I'm trying to build background information for a tabletop game and one of the things I wanted to have be a factor was upkeep such as keeping creatures fed. I am intending for players to be able to purchase/tame creatures and ride into battle or fight alongside them. Upkeep seems an ideal way to limit how many/what they can take into battle.

Is there a method for coming up with a rough approximation of how much food various mythical creatures would need based on factors such as body mass and abilities? I'm looking to determine a relationship between calories and mass/abilities of the creature that I can use as an approximation which I can adjust for game balance or adjust the creature's abilities based on its upkeep.

Dragons, for example, would need something their bodies can process into fuel for their fire breath attacks (strictly non-magical in this setting.) I believe they can process most living matter into a fuel for their breath attack. There are plenty of questions on the fire breath example, so I'm not too worried about this specific point.

Another example, as mentioned in the title, is the griffin. Since it has a half-lion body, would going off the dietary needs of a real world lion be fitting? Or would its flight equipped body need more/less food due to the combination of extra muscle work for flight and a lighter body needed for flight?

For dragons, wyverns and other larger creatures, would going off estimates of caloric intake of similarly sized dinosaurs work?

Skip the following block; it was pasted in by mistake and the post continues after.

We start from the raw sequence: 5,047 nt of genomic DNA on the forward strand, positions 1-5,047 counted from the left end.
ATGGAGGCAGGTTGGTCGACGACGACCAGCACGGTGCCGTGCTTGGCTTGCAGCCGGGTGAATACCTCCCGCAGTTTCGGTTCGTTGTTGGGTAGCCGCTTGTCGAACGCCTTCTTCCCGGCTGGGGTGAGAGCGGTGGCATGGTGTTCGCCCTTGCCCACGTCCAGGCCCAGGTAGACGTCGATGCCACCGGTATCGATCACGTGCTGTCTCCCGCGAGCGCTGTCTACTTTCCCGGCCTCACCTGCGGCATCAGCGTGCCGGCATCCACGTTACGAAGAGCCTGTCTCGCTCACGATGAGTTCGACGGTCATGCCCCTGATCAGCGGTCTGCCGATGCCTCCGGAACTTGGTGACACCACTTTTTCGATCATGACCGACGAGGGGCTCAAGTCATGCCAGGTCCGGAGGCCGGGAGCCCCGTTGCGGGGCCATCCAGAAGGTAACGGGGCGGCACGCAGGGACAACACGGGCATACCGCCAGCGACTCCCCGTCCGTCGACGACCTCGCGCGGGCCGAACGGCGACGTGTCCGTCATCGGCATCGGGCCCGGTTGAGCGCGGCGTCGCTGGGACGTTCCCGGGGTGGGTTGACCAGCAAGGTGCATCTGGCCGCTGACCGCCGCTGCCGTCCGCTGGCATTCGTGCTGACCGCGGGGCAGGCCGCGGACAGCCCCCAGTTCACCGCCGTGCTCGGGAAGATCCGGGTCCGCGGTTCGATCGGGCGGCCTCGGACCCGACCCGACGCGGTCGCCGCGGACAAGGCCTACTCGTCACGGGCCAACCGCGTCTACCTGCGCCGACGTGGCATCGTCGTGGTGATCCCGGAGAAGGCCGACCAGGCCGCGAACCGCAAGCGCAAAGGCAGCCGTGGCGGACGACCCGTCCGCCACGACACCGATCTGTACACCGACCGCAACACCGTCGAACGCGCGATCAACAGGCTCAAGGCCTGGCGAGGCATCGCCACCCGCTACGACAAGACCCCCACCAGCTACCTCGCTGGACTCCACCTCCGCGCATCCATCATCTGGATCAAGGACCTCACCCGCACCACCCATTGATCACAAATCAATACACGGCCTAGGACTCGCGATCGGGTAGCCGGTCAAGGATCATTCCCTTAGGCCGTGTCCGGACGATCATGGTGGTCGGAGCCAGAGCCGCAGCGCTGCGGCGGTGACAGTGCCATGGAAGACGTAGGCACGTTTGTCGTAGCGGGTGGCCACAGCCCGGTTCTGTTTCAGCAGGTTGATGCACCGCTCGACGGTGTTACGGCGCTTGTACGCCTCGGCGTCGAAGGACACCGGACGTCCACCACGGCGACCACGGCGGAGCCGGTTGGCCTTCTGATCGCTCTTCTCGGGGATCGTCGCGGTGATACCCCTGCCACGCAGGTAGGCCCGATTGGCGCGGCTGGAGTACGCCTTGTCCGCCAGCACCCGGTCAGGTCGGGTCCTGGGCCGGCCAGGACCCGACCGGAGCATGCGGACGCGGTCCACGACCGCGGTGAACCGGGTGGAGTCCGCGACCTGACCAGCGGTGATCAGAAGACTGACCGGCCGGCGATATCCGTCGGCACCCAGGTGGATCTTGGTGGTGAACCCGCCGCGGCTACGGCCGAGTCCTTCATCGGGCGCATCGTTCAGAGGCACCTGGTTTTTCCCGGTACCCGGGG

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    $\begingroup$ Bear in mind that without magic, creatures such as Griffins and Dragons tend to not be possible. This CAN be safely ignored, but that means that you can similarly get a little less exact with your food requirements. $\endgroup$ – Andon Jun 26 '17 at 0:44
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    $\begingroup$ You would, at a minimum, have to determine their approximate sizes and how they work within the square-cube law; after all, a dragon would obviously need more calories than a griffin, but just how many would probably be determined mathematically. $\endgroup$ – Snowshard Jun 26 '17 at 0:59
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    $\begingroup$ I am aware that such creatures could not exist in reality, at least not be capable of flight. I'm intending to have the abilities of the creatures tweaked to be a bit more realistic or having some other form of explanation as to why it can perform in such a way. Dragons, for example, don't fly. They soar on warm currents and cannot takeoff from a standstill. $\endgroup$ – Arvex Jun 26 '17 at 1:43
  • $\begingroup$ Related: worldbuilding.stackexchange.com/a/25387/809 $\endgroup$ – Mołot Jun 26 '17 at 5:53